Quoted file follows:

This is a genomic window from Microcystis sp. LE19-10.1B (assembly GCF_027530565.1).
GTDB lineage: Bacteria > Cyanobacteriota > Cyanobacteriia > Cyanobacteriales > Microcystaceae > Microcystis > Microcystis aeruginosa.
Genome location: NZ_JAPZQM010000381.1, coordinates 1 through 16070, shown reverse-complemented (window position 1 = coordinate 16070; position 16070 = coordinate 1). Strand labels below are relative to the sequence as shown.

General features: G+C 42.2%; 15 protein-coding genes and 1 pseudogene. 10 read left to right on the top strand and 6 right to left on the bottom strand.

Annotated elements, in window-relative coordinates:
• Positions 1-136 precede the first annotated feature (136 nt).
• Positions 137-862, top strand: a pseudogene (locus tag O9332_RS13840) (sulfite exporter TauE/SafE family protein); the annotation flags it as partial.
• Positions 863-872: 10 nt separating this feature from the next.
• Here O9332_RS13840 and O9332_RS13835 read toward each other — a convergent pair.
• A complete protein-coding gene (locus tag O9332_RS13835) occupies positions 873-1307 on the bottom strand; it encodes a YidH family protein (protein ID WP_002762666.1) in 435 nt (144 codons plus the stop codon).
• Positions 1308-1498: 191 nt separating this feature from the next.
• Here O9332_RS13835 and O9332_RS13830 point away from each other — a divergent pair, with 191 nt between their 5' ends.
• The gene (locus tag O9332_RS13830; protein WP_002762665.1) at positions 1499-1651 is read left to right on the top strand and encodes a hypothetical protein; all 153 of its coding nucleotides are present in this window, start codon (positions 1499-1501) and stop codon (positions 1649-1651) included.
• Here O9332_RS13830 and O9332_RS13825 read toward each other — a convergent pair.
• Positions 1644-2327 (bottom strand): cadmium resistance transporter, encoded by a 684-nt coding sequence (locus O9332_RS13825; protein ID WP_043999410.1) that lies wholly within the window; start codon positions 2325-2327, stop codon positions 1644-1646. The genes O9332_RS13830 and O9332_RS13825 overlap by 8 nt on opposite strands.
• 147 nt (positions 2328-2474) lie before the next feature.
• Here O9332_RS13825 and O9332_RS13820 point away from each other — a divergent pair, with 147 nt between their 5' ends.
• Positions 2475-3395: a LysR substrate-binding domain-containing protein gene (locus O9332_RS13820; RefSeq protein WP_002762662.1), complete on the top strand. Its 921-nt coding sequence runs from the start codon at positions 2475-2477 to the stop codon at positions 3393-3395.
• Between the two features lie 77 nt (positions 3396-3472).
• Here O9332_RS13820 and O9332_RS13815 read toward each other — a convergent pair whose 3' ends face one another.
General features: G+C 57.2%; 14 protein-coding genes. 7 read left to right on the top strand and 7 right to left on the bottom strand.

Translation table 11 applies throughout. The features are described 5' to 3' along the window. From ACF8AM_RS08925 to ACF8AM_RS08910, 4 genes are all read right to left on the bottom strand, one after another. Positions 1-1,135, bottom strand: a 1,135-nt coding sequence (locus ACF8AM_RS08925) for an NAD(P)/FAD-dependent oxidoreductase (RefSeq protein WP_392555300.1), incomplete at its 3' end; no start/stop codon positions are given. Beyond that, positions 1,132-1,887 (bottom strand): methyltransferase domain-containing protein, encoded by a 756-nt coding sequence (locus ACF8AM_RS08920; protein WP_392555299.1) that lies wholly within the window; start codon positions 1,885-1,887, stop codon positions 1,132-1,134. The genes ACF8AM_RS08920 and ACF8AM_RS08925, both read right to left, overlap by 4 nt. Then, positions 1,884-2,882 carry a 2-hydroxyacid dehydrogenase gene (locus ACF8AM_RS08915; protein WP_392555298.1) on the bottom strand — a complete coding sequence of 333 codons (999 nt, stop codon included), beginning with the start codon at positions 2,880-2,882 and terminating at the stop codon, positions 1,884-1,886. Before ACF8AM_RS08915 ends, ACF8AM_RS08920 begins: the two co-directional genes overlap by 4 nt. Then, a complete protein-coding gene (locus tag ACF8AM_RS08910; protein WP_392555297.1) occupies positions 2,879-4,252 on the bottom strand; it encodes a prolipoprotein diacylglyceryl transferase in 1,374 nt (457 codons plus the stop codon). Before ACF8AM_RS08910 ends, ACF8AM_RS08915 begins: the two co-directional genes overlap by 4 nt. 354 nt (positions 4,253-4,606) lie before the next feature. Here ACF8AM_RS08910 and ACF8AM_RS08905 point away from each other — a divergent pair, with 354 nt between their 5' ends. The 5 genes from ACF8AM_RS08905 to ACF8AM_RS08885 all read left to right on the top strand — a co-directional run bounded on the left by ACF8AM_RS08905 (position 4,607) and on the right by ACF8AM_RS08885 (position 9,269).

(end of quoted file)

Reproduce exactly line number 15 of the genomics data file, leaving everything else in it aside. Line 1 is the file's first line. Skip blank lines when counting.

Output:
• Positions 1644-2327 (bottom strand): cadmium resistance transporter, encoded by a 684-nt coding sequence (locus O9332_RS13825; protein ID WP_043999410.1) that lies wholly within the window; start codon positions 2325-2327, stop codon positions 1644-1646. The genes O9332_RS13830 and O9332_RS13825 overlap by 8 nt on opposite strands.